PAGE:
I had already put batteries in the weather station and the display, and I knew that the indoor display was successfully receiving the data from the weather station sensors. I asked my son Rundy to help me get the weather station set up in its permanent location. I bought a 4″x4″x8′ pressure treated post and a 30″ post spike similar to the one pictured at right.As it turned out, he hit a rock and so moved to the other side of the corner stone. Since I wanted the station about six feet off the ground, Rundy cut two feet off the eight foot post. Next he screwed the weather station’s mounting base into the post. (There is no photo of this step because I had to hold the mounting base in place while he operated the drill.) The mounting bracket has a pole that you slip the weather station onto. It moves freely on this pole so that you can turn it so that the solar panels face south. We made sure the whole set-up was level by using the little bubble level on the top of the weather station, ensuring that the rain gauge would measure precipitation accurately.
Now to connect…
I now had a functioning weather station, but it wasn’t yet connected to the internet. To accomplish that, I needed to get the internet bridge hooked up to our router, a simple matter of plugging in the provided cord and waiting. The internet bridge gets the data from the weather station, and uploads it to MyAcuRite.com. It’s at this website where you can read the full array of data that the weather sensors are measuring, which includes a lot of information that is not on the indoor display. For example, if you want to know what today’s high temperature was, you have to either go to the website or access the same information with the smartphone app.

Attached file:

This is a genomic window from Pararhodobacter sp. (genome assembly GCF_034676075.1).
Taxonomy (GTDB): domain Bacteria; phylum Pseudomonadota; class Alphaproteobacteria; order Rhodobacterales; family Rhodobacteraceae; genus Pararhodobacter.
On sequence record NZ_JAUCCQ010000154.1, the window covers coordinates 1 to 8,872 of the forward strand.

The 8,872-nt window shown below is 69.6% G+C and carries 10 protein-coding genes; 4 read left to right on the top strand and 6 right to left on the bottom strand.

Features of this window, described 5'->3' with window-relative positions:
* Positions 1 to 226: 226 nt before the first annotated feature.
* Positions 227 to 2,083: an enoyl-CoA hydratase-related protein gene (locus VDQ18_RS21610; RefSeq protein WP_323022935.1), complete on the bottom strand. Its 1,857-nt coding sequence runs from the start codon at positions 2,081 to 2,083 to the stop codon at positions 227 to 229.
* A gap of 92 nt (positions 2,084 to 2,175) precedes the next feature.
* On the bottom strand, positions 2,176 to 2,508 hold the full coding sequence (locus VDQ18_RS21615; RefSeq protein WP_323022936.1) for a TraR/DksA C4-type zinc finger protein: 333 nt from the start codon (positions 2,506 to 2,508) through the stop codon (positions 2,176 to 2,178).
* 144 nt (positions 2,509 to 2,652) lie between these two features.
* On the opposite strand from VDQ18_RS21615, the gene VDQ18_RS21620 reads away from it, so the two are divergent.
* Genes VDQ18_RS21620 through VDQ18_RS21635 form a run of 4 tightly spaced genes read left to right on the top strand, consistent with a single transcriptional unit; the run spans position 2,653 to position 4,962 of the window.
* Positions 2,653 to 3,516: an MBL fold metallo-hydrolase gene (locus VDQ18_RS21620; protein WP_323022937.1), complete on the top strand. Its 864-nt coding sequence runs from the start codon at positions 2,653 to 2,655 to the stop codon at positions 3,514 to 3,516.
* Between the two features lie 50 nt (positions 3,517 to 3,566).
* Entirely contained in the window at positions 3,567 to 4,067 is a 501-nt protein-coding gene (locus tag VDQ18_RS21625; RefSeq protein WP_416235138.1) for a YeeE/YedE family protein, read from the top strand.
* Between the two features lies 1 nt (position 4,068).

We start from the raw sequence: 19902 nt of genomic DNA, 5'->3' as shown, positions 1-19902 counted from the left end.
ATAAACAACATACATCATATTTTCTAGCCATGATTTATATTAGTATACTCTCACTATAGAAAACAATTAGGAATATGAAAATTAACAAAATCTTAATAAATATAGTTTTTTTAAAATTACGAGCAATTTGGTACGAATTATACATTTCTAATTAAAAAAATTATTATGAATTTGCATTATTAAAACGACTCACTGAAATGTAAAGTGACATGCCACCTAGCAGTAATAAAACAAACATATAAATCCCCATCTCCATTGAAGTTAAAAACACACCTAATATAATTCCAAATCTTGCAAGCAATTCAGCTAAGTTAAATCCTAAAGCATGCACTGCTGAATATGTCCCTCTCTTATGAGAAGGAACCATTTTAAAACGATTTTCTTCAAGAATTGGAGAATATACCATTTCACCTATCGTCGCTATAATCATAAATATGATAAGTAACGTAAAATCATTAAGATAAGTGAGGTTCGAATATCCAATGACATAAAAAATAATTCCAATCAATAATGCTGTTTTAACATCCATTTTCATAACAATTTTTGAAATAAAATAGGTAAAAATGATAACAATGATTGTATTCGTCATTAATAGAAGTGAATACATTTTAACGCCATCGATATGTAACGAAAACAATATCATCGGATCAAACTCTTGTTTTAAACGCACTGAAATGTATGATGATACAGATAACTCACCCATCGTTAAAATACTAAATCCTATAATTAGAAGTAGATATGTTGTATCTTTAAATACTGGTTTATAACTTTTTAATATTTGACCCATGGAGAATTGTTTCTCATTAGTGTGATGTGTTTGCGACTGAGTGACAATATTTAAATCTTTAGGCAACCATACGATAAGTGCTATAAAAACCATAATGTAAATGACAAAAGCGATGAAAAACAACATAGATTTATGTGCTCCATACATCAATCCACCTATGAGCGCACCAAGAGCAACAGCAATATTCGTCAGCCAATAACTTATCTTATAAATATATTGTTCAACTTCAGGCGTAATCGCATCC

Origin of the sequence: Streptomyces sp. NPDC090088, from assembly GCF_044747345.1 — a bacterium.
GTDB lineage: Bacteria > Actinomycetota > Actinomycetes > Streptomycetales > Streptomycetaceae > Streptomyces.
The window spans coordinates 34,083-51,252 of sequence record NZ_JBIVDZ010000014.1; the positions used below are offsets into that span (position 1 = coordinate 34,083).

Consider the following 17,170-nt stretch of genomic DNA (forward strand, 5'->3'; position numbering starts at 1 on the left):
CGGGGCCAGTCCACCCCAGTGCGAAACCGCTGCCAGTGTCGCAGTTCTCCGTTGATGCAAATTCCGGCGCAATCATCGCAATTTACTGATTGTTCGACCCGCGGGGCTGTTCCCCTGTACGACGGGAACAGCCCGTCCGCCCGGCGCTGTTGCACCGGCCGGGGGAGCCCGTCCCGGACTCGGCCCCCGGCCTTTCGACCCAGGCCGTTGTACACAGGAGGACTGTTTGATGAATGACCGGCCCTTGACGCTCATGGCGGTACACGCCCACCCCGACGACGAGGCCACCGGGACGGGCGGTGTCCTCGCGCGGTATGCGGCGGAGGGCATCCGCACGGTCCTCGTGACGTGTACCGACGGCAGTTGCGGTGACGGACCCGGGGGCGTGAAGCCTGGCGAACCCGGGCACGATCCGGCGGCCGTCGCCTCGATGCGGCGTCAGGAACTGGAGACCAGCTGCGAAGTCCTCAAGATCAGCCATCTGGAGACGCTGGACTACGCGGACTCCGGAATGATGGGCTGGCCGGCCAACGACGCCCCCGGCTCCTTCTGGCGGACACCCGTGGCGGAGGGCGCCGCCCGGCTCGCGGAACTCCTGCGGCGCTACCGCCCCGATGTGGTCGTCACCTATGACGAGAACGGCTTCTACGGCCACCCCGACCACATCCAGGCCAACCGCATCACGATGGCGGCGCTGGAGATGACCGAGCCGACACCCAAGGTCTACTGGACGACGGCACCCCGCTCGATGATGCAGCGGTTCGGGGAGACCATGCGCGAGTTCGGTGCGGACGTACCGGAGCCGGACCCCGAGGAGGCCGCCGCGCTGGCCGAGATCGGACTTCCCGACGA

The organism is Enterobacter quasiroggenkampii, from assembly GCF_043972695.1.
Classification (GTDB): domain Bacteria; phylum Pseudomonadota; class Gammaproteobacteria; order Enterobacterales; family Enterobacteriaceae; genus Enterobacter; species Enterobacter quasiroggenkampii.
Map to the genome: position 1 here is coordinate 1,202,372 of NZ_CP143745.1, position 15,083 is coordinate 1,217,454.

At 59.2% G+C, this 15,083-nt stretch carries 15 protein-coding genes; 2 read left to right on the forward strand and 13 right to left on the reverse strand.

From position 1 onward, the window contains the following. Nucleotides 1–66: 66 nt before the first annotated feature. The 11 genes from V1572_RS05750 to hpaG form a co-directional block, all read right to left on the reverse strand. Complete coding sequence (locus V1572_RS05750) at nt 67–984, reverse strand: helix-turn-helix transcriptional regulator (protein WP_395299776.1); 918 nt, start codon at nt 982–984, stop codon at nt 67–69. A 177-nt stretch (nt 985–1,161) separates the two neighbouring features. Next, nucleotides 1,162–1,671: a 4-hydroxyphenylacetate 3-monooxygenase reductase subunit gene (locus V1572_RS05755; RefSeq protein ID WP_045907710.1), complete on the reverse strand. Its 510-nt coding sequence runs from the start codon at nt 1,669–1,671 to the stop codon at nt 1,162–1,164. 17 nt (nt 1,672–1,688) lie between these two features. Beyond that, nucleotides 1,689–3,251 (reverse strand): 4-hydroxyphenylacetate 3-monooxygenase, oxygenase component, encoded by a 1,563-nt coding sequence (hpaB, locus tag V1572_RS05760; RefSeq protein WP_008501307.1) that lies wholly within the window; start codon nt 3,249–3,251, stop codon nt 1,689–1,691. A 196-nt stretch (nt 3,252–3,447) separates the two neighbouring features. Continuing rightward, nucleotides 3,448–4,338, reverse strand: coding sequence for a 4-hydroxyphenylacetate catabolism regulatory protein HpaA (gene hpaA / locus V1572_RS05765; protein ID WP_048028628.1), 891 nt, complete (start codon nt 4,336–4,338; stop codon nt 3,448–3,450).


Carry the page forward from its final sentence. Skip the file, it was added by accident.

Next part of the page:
Yahoo! My Own Personal Weather Station!
The final step was to sign up for a personal weather station at Weather Underground, following the directions in the manual. My weather station is KNYOXFOR9, one of several in my county. I guess I’m not the only weather nerd in this part of rural NY.
I have to admit, when I opened up the box and found several smaller boxes inside, each with an instruction manual, I felt pretty intimidated. Fortunately, my excitement overcame my fear, because it was really pretty easy to set up. In fact, I found the indoor display easier to use than the LaCrosse max-min that we’ve had for ages. The hardest part was figuring out where to put the outdoor sensor unit, and that was because I’m picky that way. If you look at where other people put their stations, you’ll see most folks are not nearly so picky and are very happy with their weather station.
Who else out there has a weather station? How do you like it? And who else wants one?
Update: For reviews of the latest models of home weather stations, visit WxObservation.com.
AcuRite offered me my choice of products from their site in exchange for participating in their case study, which involved providing them with a few paragraphs telling them how I used their products to help improve my everyday decisions and activities, especially as they relate to gardening. They did not ask me to write this blog post; that was my own idea. Also, Cold Climate Gardening is a participant in the Amazon Services LLC Associates Program, an affiliate advertising program designed to provide a means for sites to earn advertising fees by advertising and linking to Amazon.com. If you buy something from Amazon after clicking there through my site, I earn a small commission. The links to AcuRite earn me a commission from them.